The National Association of Realtors reported that sales of existing homes fell 5.1 percent last month, from an annual rate of 4.87 million units in December to 4.62 million in January, due in large part to bad weather and low inventory.
Home prices also continued to rise and, combined with higher mortgage rates, these factors kept some buyers away as well during what is normally a very slow time of the year for home sales, requiring large seasonal adjustments that can make the data difficult to interpret.
The January sales rate was the lowest since July 2012 as first time buyers dropped to a record low of just 26 percent. Only 11 percent of January sales were foreclosures and 4 percent were short sales, down sharply from a year ago, as all-cash sales accounted for 33 percent of transactions. Investors were behind 20 percent of all home purchases last month with 70 percent of these being cash transactions.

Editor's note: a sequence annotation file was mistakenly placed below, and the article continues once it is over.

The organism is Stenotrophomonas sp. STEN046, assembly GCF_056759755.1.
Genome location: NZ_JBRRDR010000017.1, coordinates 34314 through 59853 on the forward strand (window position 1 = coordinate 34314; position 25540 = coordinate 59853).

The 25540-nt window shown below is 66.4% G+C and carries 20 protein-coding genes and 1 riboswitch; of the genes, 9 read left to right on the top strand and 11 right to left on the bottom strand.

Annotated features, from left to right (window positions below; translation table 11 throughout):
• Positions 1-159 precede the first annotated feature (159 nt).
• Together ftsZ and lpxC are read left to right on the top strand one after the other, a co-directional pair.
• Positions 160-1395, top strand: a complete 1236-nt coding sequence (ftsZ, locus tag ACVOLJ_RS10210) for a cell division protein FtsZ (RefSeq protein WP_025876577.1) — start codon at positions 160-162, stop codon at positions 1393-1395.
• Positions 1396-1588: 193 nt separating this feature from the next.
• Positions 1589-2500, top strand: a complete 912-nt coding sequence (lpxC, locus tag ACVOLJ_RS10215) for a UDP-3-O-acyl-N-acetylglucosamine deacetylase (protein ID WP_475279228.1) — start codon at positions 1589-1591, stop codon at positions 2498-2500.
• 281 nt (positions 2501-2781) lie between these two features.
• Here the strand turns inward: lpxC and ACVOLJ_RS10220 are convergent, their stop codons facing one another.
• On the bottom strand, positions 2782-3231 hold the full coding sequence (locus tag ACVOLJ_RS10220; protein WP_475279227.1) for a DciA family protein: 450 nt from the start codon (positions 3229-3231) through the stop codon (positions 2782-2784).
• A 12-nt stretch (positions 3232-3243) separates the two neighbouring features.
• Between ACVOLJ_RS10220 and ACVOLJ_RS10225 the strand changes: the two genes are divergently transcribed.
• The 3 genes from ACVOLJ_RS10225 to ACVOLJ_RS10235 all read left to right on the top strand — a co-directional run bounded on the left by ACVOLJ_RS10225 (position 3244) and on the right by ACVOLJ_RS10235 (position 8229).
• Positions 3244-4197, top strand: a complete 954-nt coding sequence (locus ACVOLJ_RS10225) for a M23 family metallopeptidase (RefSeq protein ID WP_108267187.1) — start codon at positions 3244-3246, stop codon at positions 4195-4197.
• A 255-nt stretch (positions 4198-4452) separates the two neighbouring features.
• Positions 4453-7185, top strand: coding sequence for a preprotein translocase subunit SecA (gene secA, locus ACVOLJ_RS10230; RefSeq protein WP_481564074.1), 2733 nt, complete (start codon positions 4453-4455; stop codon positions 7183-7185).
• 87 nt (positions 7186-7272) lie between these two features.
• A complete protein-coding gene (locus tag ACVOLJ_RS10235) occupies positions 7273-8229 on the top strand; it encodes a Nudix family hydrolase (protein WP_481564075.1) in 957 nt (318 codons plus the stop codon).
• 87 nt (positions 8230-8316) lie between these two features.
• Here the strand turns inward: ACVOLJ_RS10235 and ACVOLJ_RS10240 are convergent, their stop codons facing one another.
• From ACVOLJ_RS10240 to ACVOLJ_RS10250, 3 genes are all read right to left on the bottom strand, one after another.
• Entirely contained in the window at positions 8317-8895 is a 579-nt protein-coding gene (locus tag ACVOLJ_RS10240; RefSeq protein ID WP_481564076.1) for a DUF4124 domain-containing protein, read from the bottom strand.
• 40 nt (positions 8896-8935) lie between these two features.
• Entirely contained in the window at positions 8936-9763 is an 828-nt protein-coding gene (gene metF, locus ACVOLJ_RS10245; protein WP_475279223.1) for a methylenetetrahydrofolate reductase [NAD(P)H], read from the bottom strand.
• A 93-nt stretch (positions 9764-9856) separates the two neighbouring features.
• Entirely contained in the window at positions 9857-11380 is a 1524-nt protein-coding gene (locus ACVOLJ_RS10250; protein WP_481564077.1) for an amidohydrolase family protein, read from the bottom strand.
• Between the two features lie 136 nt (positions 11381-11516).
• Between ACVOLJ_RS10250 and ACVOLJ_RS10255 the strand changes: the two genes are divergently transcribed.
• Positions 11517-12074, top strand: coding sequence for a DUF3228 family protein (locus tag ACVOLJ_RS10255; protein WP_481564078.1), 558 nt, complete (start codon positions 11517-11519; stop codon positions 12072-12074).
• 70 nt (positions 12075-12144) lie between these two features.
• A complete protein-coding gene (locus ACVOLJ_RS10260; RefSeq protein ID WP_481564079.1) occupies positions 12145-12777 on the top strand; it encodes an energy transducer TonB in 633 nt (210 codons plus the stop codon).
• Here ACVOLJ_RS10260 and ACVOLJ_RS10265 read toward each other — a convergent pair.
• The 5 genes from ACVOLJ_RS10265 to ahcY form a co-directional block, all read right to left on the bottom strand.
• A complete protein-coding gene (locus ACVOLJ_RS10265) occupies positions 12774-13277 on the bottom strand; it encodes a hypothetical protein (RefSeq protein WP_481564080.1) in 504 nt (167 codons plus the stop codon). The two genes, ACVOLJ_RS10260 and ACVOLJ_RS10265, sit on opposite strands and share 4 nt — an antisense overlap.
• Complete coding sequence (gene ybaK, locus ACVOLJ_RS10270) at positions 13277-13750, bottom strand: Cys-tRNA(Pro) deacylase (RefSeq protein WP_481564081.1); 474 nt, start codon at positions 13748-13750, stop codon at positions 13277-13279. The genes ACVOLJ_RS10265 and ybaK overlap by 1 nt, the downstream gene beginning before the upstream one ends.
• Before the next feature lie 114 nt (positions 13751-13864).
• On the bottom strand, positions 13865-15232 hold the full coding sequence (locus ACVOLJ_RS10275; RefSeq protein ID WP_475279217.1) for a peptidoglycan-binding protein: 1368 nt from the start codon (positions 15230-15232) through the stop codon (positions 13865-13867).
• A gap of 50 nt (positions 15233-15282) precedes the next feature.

Consistent with seasonal price weakness that is to be expected at this time of the year, the median existing home price fell from $198,000 in December to $188,900 last month, however, home values are 10.7 percent higher than a year ago.
Particularly after a winter like this, it’s a good idea to wait until spring to draw any conclusions about the health of the nation’s housing market.